Also, use your Web site to process reader inquiries. Web pages can be set up with a registration process so that sales leads (information about customer prospects) can be captured.

You get customers to your site by tagging magazine ads and advertorials with a specific URL. Readers are able to instantaneously visit a page or section that contains additional product information, a PDF of a brochure and the location of a nearby distributor.

Want to be THE "information resource" for your industry? Then look like one. Almost all customer and stockholder information you publish on paper can be converted to a PDF or added to a site as text. This material includes annual reports, product catalogs and brochures, technical tips and white papers, and case histories. You don't have to be a Webmaster to post information to your site. Web designers can set up a system that gives you administrative access to a site and allows you to add content using Word processing-like editing tools.

Media Web sites are another opportunity. Most B2B publications have their own sites where they duplicate much of the editorial content in their monthly magazines. They need advertisers and news material, and they also offer space on their sites as part of their merchandising incentive programs. You might be able to get a free button ad, banner ad or an advertorial insertion for free if you advertise on the site or in the magazine.

B2B magazines are using another revenue generating medium - E-newsletters. Publishers solicit paid ads for their email publications, and they also need editorial material. Depending on the publication frequency of the E-newsletter, you often can count on seeing your product or corporate news delivered faster via an E-newsletter than in the monthly magazine. Again, many magazines offer their E-newsletters as part of their merchandising incentives for advertisers. And, many don't require an advertising connection. Publishers are just happy to have content - your news - for their E-newsletters that may be published daily, weekly or monthly.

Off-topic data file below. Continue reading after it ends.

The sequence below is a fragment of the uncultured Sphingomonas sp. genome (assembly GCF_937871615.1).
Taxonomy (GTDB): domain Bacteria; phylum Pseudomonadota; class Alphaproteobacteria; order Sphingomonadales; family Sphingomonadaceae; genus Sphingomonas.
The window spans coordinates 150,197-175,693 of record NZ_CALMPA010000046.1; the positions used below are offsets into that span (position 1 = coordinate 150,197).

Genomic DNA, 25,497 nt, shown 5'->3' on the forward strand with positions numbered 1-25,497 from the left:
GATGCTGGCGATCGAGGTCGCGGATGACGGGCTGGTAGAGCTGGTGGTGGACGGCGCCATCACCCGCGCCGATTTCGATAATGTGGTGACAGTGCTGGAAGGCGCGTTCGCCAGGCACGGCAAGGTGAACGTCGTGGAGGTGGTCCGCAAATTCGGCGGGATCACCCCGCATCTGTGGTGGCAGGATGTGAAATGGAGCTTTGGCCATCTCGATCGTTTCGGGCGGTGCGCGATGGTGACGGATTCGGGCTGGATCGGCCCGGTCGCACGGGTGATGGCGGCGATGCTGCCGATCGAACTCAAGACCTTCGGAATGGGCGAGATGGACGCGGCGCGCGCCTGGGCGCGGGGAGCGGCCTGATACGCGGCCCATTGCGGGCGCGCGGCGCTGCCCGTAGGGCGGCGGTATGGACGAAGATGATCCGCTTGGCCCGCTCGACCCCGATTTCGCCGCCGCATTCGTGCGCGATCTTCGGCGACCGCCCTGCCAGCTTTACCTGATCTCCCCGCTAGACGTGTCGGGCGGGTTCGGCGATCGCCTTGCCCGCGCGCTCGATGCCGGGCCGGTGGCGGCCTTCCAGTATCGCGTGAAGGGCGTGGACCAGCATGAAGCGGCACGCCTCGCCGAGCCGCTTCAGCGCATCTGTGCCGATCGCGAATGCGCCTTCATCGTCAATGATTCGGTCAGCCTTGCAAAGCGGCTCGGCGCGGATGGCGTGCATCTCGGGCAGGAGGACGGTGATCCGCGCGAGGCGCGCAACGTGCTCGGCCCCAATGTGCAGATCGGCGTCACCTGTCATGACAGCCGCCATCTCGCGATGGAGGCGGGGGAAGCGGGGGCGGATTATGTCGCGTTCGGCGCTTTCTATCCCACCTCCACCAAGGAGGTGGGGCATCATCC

Finally, don't over look your own email capabilities. You create your PR messages on the computer. Your editors prepare your material for publication on their computers. Why not send your editorial material (and illustrations) from computer to computer via email? Reduce the paperwork for your editor (and yourself), and you may see your material in print, sooner than you expected.

For many, many years, Gates has considered B2B public relations an important element of its marketing communications program. It allows Gates to reach vertical audiences in trade magazines that don't receive ad dollars. It has higher perceived credibility than paid advertising.

And, it supports Gates position as being a leader not only with its products, but also with the information technology thasupports these products.

From a business-to-business viewpoint, Gates belies that if a solid and well-executed PR program ignites the fme of interest, then advertisi will fan the fire.

Jerry Donovan is a public relations consultant for The Gates Rubber Company and works as a strategic partner for BSM&R, a full-service, integrated marketi communications agency specializing in B2B markets. During his nearly 30 years with Gates, Jerry was responsible for the company's employee publication, marketing communications and corporate public relations activities. He has won several awards from the Public Relations Society of America